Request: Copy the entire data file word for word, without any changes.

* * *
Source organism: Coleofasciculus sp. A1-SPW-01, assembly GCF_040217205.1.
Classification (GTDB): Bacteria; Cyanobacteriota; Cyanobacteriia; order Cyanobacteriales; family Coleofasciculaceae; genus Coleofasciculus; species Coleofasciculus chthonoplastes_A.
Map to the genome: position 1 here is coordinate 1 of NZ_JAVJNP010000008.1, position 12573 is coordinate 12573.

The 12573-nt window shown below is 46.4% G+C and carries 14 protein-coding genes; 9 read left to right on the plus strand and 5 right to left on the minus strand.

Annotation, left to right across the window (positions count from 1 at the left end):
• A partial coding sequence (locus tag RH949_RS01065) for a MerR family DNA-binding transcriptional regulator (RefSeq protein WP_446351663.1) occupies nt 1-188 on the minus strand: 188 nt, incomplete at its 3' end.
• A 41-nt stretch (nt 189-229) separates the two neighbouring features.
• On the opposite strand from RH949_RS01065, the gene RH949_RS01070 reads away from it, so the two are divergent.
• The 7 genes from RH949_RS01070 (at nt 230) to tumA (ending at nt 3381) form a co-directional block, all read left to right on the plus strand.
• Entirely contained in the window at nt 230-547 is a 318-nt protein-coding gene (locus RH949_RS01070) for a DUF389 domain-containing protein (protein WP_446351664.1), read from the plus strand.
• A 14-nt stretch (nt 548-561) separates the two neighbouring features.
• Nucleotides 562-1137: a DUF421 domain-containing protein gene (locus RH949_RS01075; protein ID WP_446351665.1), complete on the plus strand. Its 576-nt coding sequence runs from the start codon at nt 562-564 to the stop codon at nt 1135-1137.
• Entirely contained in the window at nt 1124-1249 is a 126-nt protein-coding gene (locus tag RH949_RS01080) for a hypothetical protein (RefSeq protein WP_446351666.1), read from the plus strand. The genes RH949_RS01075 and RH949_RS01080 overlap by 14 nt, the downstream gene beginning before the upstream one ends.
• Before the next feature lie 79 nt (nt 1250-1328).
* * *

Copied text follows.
Source organism: Coleofasciculus sp. A1-SPW-01, assembly GCF_040217205.1.
Classification (GTDB): Bacteria; Cyanobacteriota; Cyanobacteriia; order Cyanobacteriales; family Coleofasciculaceae; genus Coleofasciculus; species Coleofasciculus chthonoplastes_A.
Map to the genome: position 1 here is coordinate 1 of NZ_JAVJNP010000008.1, position 12573 is coordinate 12573.

The 12573-nt window shown below is 46.4% G+C and carries 14 protein-coding genes; 9 read left to right on the plus strand and 5 right to left on the minus strand.

Annotation, left to right across the window (positions count from 1 at the left end):
• A partial coding sequence (locus tag RH949_RS01065) for a MerR family DNA-binding transcriptional regulator (RefSeq protein WP_446351663.1) occupies nt 1-188 on the minus strand: 188 nt, incomplete at its 3' end.
• A 41-nt stretch (nt 189-229) separates the two neighbouring features.
• On the opposite strand from RH949_RS01065, the gene RH949_RS01070 reads away from it, so the two are divergent.
• The 7 genes from RH949_RS01070 (at nt 230) to tumA (ending at nt 3381) form a co-directional block, all read left to right on the plus strand.
• Entirely contained in the window at nt 230-547 is a 318-nt protein-coding gene (locus RH949_RS01070) for a DUF389 domain-containing protein (protein WP_446351664.1), read from the plus strand.
• A 14-nt stretch (nt 548-561) separates the two neighbouring features.
• Nucleotides 562-1137: a DUF421 domain-containing protein gene (locus RH949_RS01075; protein ID WP_446351665.1), complete on the plus strand. Its 576-nt coding sequence runs from the start codon at nt 562-564 to the stop codon at nt 1135-1137.
• Entirely contained in the window at nt 1124-1249 is a 126-nt protein-coding gene (locus tag RH949_RS01080) for a hypothetical protein (RefSeq protein WP_446351666.1), read from the plus strand. The genes RH949_RS01075 and RH949_RS01080 overlap by 14 nt, the downstream gene beginning before the upstream one ends.
• Before the next feature lie 79 nt (nt 1250-1328).